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Pretend that you are an astronomer working shortly after Edwin Hubble made his startling discovery. Now that you know the “nebulae” are actually other galaxies like our own, you must come up with a way to classify the galaxies.

Exercise 1: Look at the following galaxies. Divide them into groups based on features they have in common. There is no set number of groups.

Use the Get Fields tool to look up each galaxy. SDSS images are sorted by regions of the sky, into runs, camera columns (camcols), and fields. The list below shows what run/camcol/field area each galaxy is in. Click on each galaxy’s field number to see a picture of the field. Because galaxies tend to cluster together, some of the frames have more than one large and interesting galaxy, but in all the other frames, the largest galaxy should be obvious.

A unique SDSS galaxy

Run

Camcol

Field

752

1

244

2662

4

243

752

1

331

1737

6

11

756

4

198

2738

2

196

752

1

432

3325

3

176

3325

3

319

3325

2

216

3325

2

215
(just left of center)

3325

3

230
(2 galaxies)

2738

3

122
(2 nice galaxies)

3325

3

352

3325

1

356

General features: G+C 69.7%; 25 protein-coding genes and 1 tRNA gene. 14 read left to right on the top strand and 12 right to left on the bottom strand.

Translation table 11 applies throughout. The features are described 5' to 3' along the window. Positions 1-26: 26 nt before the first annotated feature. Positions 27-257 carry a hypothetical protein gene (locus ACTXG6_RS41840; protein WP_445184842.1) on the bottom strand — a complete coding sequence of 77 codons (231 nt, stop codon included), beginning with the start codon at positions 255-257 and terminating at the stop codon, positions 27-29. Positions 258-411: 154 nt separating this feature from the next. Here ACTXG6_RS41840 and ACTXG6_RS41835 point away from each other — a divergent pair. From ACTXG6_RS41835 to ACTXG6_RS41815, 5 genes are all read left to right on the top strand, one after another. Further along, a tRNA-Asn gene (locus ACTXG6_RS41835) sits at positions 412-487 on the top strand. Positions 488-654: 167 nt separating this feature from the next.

3325

1

359

Now, find another group and partner up with them to compare your results.

Question 1: Do you have the same number of galaxy classes as the other group? If not, what distinctions did one group draw that the other did not?
Question 2: What do your classification systems have in common? What makes them different?
Question 3: Try to combine the best features of each classification system. Repeat Exercise 1 with your new system.

The first person to classify galaxies was Edwin Hubble. He looked at pictures like those you saw, although his pictures were not nearly as clear as yours!

Hubble saw many of the same types of galaxies that you did. In the next few pages, you will learn a little about the types of galaxies that both Hubble and you saw. Then you’ll learn about the classification system that Hubble developed, which astronomers still use today.